I understand that a CEO position can be a very lonely place. It shouldn't be. CEOs have so much opportunity to inspire, enthuse and engage. If you are lonely in a leadership position, you've already blown it.



As a people professional, if you are working with one of those rare and different humanistic, enlightened, cohesive leadership teams, or with a CEO who makes a positive difference every day then stick with them like glue as long as you can. You've got gold in your hands.


Gold nugget

As for me me? Well, I have simply had enough of the backstabbing, aggressive, positional, win at all costs leadership styles so I'm consciously taking a different career path.

You see the other thing I have come to realise is that often it is the lone external perceived "expert" voice suggesting change is needed that gets listened to and heard by senior executives, not the many clued up internal voices who can tell you exactly what is wrong in an organisation, but whose views are ignored.  


Executives often ignore advice if it comes from someone inside the business

So I am going to come at it from the other direction. From outside looking in. I want to work with and advise leaders and organisations who know and understand this leadership stuff and want their organisations to be different, who are open to change. I want to work with HR and people leaders who want to know how to tackle these problems head on proactively and not just be those compliant and battered policy pushers we all love to hate. I'm not wasting any more time on game players.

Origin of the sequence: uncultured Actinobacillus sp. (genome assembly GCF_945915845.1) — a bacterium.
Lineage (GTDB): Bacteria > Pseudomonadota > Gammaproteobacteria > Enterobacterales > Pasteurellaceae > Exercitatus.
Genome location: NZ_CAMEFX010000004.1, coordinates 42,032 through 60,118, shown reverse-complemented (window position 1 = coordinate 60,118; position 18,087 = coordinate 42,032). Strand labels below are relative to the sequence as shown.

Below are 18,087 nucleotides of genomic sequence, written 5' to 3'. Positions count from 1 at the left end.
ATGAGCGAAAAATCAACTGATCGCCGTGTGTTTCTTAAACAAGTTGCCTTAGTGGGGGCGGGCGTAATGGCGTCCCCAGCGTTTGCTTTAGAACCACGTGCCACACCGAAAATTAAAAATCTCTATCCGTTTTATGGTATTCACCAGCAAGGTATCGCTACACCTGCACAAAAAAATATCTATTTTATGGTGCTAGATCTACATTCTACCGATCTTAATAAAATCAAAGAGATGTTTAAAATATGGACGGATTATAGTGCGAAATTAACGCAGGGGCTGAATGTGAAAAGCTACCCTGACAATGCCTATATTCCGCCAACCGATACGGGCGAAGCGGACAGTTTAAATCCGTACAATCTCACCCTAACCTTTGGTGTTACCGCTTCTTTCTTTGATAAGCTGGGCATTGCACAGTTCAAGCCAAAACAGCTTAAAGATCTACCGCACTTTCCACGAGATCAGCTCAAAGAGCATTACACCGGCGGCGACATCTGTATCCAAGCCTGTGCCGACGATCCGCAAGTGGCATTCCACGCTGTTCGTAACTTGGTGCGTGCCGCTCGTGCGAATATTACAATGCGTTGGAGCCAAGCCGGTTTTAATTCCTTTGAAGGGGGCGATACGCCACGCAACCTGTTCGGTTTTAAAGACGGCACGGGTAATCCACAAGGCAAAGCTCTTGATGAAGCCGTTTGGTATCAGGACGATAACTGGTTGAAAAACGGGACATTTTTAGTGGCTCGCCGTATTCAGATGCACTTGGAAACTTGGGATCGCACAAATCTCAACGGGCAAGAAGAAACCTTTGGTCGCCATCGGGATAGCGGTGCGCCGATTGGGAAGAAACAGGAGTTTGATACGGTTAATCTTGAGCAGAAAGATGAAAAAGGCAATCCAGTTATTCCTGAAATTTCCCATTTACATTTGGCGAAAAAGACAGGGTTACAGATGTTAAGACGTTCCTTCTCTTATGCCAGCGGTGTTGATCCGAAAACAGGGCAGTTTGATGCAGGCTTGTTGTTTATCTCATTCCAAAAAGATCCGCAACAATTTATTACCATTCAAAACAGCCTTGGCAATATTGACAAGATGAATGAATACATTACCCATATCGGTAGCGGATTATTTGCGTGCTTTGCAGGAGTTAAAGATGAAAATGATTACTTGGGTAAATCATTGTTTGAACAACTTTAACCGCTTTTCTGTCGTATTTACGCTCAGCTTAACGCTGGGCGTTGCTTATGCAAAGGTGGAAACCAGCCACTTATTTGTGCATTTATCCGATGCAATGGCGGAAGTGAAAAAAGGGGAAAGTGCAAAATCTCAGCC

Do you really want a seat at the table? Be careful what you wish for.




and finally - a song for a person who know's who they are "gonna be" going forwards...


The Proclaimers - "I'm Gonna Be"


2 comments:

  1. I too am passionate about the importance of good HR, but left HR long before I was in sight of the top table for similar reasons. As you say, I'm convinced that people don't set out to be ineffective in such positions and my personal experience of senior leaders is not as bad as yours, but something can happen on the way to the top in toxic companies.

    My working experience was generally better than yours in terms of backstabbing although I worked for a scientific company where 'the work' generally outweighed the backstabbing, but I get the general points you are making. I would walk 500 hundred miles from a toxic boardroom if I felt I could not make some positive impact on that culture ...

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  2. For similar reasons, I am responding with a low profile, but wanted to offer hope to the writer; I too have left mainstream HR, and again had better experiences, but came to the conclusion that my time and passion for supporting business and the people in it would be better used elsewhere. The top table? It is great to aspire to, but it is not the only way to use the skills acquired in an HR career, or to make an impact on the workplace and how we work in the future.